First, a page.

Q: About a year ago, I had uterine cancer with surgery and radiation therapy to my pelvis. I had an episode of infection/cellulitis and after that, I noticed some swelling and fullness on the right side of my genital area. Now the skin texture is thicker and I have warty-type growths that are appearing on the labia. What should I do?
A: With your history of pelvic surgery and radiation therapy, the labial swelling could be a symptom of genital lymphedema. The risk for lymphedema increases with a combination of surgery, radiation and history of recurrent episodes of infection. Genital lymphedema can present in different ways. In females, the labia minora and labia majora may swell, and papillomas, or warty growths you describe are often symptoms.
Other conditions, such as cardiac or venous problems, liver or renal diseases, and active malignancy can also cause genital edema, so it is important that your primary care practitioner perform a thorough evaluation. If your primary care practitioner is not trained in lymphedema management, you could ask for a referral to a trained practitioner.
If, after the evaluation, the condition is determined to be lymphedema, treatment involves combined decongestive therapy, manual lymph drainage and compressive bandaging. If the swelling is associated with lower extremity lymphedema, the treatment of the genital swelling should precede the treatment for the leg LE. Bandaging for genital lymphedema can be tricky, with padding used to apply pressure to the labial and lower abdominal areas. Some bandaging companies are providing some spot compression garments, and custom made items. (See the Resource List: "When one size does not fit all"; LymphLink April/June 2007).
It is important that you meet with a Certified Lymph-edema Therapist who is trained in treating genital lymphedema.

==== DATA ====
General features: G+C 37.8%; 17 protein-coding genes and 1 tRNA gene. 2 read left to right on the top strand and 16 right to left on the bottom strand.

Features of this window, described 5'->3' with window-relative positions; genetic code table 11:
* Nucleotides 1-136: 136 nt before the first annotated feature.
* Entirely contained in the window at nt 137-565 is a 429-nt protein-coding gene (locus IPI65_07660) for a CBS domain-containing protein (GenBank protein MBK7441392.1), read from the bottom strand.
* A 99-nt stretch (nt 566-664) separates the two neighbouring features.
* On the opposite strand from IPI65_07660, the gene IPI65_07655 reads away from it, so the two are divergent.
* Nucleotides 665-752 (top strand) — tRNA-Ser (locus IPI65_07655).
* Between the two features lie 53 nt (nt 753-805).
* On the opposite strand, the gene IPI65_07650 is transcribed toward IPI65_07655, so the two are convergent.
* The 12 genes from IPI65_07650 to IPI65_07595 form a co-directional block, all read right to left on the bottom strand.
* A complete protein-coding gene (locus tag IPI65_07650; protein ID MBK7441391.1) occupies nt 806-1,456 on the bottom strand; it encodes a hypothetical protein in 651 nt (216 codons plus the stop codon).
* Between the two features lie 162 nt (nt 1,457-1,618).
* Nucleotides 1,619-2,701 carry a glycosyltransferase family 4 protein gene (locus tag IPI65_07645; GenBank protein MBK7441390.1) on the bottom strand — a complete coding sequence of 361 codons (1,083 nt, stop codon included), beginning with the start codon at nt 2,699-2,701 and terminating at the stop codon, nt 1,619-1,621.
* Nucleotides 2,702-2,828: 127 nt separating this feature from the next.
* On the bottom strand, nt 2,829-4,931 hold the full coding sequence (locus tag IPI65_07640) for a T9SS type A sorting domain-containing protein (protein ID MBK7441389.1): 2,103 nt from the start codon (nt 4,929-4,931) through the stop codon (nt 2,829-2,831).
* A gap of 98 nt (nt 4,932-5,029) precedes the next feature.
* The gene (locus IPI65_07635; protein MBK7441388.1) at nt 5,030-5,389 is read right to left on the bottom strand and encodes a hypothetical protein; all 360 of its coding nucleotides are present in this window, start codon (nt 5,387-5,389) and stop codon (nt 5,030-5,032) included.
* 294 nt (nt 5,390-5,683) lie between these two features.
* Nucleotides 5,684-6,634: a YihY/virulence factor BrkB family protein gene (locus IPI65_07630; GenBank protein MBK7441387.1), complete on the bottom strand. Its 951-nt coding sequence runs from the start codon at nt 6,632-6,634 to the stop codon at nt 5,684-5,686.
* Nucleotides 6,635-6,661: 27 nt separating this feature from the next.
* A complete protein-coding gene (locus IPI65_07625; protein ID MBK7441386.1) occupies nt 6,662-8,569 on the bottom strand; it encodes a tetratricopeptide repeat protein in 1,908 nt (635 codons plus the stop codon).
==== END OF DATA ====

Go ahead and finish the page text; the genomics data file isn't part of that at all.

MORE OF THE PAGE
Q: I have been treated for bladder cancer and lately, I have been noticing fullness in my genital area and lower abdomen. I am embarrassed to admit I am also leaking fluid that has a bad odor, but I don't think it is from my bladder.
A: Your history and description of A: symptoms could indicate genital/ gynecologic LE. Clear labial/vaginal discharge (called lymphorrhea) can be a symptom of lymphedema. Lymph fluid does not have an odor, but has a high protein content, which provides an excellent growing medium for bacteria, which could cause the odor.
According to Dr. Andrea Cheville, ".Treatments for bladder, colon, and renal cancer have potential to compromise the deep lymphatic structures, increasing the risk of gynecologic LE. For patients with this history, if they have any genital swelling; changes in the skin texture; changes in hair growth; thickening of the labia; the presence of papillomas or discreet warty growths; or lymphorrhea, which is leakage of serous fluid through compromised or intact skin, think lymphedema"; (OB/GYN News, Kate Johnson, August 1, 2003).
As always, it is important to share changes in your symptoms with your primary care practitioner to rule out other causes for the symptoms.
Q: I have recently developed lower extremity and genital lymphedema. It has been 5 years since my cancer and subsequent treatment. I have not been able to find much information regarding this. Can you help me?
A: Your question and observation of the lack of research and literature regarding genital and lower extremity lymphedema is, unfortunately, very accurate.
A recent article by Suzy Lockwood- Rayermann PhD, RN, in Cancer Nursing verifies the lack of research in lower extremity lymphedema. She identifies that research and strategies identified for upper extremity lymphedema cannot generally be applied to lower extremity and genital lymphedemas.
The incidence of genital lymphedema is not really known. It often goes undiagnosed, but is estimated in the literature to occur following oncological surgery in 10%-20% of females, while the incidence in males following oncological surgery appears to be even higher. Genital lymphedema most commonly occurs in the first 3-4 years after cancer treatment, but patients are at risk for developing lymphedema the rest of their lives.
As our main article and case studies demonstrate, gynecological lymphedema is a very real issue that deserves research and publication to assist therapists, practitioners and patients to be better equipped in dealing with the symptoms.
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